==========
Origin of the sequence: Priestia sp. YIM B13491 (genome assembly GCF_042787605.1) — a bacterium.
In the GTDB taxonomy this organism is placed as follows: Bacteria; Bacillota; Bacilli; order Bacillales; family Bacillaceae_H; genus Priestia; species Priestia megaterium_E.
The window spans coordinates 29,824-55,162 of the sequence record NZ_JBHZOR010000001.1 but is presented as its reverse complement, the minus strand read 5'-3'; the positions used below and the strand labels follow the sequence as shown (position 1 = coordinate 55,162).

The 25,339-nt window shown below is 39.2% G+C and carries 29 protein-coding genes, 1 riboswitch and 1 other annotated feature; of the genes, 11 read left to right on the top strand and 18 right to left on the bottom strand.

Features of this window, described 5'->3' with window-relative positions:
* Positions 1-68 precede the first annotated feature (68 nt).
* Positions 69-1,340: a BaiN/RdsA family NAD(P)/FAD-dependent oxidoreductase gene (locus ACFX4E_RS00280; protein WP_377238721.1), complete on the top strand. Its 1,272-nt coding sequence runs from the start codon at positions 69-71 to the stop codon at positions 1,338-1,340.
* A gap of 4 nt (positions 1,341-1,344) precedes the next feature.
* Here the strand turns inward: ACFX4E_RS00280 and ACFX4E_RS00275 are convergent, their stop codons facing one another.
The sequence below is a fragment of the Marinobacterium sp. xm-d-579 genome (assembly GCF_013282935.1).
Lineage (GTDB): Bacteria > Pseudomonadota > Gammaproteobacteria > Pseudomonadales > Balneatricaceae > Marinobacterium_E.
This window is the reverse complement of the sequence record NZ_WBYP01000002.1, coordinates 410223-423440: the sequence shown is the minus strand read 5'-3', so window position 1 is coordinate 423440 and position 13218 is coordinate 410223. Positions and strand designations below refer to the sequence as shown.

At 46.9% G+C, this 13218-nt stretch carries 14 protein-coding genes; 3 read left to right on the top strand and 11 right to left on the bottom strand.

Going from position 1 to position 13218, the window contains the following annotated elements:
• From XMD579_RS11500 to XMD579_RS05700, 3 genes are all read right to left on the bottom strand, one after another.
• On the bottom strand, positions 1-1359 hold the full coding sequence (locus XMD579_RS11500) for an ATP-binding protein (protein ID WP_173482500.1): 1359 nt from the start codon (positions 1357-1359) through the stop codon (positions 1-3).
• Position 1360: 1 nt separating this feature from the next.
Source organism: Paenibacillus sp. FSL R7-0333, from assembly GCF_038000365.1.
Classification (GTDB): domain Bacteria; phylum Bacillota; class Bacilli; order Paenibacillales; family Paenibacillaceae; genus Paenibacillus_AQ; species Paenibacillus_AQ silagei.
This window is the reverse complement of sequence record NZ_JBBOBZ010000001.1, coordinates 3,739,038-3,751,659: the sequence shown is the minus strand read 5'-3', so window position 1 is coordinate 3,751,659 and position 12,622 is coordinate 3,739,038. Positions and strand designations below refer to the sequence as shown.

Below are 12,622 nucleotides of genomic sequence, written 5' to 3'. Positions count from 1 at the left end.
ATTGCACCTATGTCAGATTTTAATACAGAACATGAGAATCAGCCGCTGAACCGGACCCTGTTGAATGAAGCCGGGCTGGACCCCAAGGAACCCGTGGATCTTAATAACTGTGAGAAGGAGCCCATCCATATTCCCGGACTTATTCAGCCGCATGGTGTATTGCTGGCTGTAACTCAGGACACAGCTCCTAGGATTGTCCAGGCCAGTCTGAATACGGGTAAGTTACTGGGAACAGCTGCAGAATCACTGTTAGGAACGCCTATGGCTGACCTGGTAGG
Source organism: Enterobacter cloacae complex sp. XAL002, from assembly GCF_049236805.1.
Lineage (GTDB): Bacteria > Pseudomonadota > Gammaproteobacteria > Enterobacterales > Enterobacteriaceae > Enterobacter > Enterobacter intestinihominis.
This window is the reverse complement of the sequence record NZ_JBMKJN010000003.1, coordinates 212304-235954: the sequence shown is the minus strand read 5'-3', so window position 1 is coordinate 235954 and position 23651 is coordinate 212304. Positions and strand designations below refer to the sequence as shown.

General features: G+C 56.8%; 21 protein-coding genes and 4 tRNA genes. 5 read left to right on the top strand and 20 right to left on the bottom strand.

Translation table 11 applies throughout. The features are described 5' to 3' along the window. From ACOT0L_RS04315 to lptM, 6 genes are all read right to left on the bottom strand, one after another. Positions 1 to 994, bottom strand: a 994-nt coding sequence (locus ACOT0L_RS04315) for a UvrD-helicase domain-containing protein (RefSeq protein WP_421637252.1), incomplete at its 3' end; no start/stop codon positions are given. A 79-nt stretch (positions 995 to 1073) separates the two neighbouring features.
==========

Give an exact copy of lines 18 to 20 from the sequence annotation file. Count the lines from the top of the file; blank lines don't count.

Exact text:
Source organism: Paenibacillus sp. FSL R7-0333, from assembly GCF_038000365.1.
Classification (GTDB): domain Bacteria; phylum Bacillota; class Bacilli; order Paenibacillales; family Paenibacillaceae; genus Paenibacillus_AQ; species Paenibacillus_AQ silagei.
This window is the reverse complement of sequence record NZ_JBBOBZ010000001.1, coordinates 3,739,038-3,751,659: the sequence shown is the minus strand read 5'-3', so window position 1 is coordinate 3,751,659 and position 12,622 is coordinate 3,739,038. Positions and strand designations below refer to the sequence as shown.